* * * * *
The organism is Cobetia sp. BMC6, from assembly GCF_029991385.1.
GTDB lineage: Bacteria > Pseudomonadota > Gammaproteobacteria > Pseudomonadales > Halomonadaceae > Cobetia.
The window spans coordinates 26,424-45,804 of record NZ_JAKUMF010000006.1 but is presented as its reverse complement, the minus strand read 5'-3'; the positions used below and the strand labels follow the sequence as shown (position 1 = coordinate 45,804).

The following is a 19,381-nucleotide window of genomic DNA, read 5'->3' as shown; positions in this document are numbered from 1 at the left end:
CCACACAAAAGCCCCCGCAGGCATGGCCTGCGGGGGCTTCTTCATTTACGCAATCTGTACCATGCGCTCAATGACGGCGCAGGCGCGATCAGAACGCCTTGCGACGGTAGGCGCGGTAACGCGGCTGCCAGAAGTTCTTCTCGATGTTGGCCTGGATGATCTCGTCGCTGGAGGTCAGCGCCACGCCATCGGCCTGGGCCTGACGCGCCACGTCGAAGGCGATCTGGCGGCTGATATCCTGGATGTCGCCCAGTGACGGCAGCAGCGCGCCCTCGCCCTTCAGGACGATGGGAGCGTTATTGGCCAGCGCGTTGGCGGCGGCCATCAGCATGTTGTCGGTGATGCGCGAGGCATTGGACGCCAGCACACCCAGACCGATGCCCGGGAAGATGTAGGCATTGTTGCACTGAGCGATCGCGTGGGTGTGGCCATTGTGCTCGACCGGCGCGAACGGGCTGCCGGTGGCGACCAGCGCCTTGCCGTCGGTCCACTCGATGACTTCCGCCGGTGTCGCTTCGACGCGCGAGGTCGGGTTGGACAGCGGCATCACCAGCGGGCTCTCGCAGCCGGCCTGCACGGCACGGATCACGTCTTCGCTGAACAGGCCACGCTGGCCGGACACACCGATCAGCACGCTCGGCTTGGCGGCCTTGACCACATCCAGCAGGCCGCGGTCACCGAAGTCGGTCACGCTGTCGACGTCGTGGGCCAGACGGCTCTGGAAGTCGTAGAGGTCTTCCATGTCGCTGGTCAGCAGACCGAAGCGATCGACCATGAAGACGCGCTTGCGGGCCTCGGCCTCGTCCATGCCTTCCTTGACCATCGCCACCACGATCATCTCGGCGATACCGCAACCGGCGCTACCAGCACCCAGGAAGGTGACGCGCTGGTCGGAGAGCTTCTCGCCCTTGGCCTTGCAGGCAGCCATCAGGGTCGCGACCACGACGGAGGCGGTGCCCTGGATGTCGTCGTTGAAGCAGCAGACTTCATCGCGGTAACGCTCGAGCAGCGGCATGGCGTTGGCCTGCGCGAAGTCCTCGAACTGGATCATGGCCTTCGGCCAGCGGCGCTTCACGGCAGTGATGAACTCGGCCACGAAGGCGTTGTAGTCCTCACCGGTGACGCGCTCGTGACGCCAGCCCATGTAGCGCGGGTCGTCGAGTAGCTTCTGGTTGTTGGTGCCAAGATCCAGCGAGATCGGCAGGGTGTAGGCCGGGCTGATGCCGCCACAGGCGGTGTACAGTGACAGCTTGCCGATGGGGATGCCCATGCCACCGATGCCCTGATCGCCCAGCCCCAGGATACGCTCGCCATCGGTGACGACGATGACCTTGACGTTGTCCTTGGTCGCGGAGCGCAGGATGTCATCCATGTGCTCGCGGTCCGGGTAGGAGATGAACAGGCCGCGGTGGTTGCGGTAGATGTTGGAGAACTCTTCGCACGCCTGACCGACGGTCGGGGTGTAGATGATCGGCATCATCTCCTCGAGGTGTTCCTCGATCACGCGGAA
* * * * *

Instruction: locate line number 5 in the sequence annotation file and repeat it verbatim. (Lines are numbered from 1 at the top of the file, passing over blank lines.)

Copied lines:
CCACACAAAAGCCCCCGCAGGCATGGCCTGCGGGGGCTTCTTCATTTACGCAATCTGTACCATGCGCTCAATGACGGCGCAGGCGCGATCAGAACGCCTTGCGACGGTAGGCGCGGTAACGCGGCTGCCAGAAGTTCTTCTCGATGTTGGCCTGGATGATCTCGTCGCTGGAGGTCAGCGCCACGCCATCGGCCTGGGCCTGACGCGCCACGTCGAAGGCGATCTGGCGGCTGATATCCTGGATGTCGCCCAGTGACGGCAGCAGCGCGCCCTCGCCCTTCAGGACGATGGGAGCGTTATTGGCCAGCGCGTTGGCGGCGGCCATCAGCATGTTGTCGGTGATGCGCGAGGCATTGGACGCCAGCACACCCAGACCGATGCCCGGGAAGATGTAGGCATTGTTGCACTGAGCGATCGCGTGGGTGTGGCCATTGTGCTCGACCGGCGCGAACGGGCTGCCGGTGGCGACCAGCGCCTTGCCGTCGGTCCACTCGATGACTTCCGCCGGTGTCGCTTCGACGCGCGAGGTCGGGTTGGACAGCGGCATCACCAGCGGGCTCTCGCAGCCGGCCTGCACGGCACGGATCACGTCTTCGCTGAACAGGCCACGCTGGCCGGACACACCGATCAGCACGCTCGGCTTGGCGGCCTTGACCACATCCAGCAGGCCGCGGTCACCGAAGTCGGTCACGCTGTCGACGTCGTGGGCCAGACGGCTCTGGAAGTCGTAGAGGTCTTCCATGTCGCTGGTCAGCAGACCGAAGCGATCGACCATGAAGACGCGCTTGCGGGCCTCGGCCTCGTCCATGCCTTCCTTGACCATCGCCACCACGATCATCTCGGCGATACCGCAACCGGCGCTACCAGCACCCAGGAAGGTGACGCGCTGGTCGGAGAGCTTCTCGCCCTTGGCCTTGCAGGCAGCCATCAGGGTCGCGACCACGACGGAGGCGGTGCCCTGGATGTCGTCGTTGAAGCAGCAGACTTCATCGCGGTAACGCTCGAGCAGCGGCATGGCGTTGGCCTGCGCGAAGTCCTCGAACTGGATCATGGCCTTCGGCCAGCGGCGCTTCACGGCAGTGATGAACTCGGCCACGAAGGCGTTGTAGTCCTCACCGGTGACGCGCTCGTGACGCCAGCCCATGTAGCGCGGGTCGTCGAGTAGCTTCTGGTTGTTGGTGCCAAGATCCAGCGAGATCGGCAGGGTGTAGGCCGGGCTGATGCCGCCACAGGCGGTGTACAGTGACAGCTTGCCGATGGGGATGCCCATGCCACCGATGCCCTGATCGCCCAGCCCCAGGATACGCTCGCCATCGGTGACGACGATGACCTTGACGTTGTCCTTGGTCGCGGAGCGCAGGATGTCATCCATGTGCTCGCGGTCCGGGTAGGAGATGAACAGGCCGCGGTGGTTGCGGTAGATGTTGGAGAACTCTTCGCACGCCTGACCGACGGTCGGGGTGTAGATGATCGGCATCATCTCCTCGAGGTGTTCCTCGATCACGCGGAA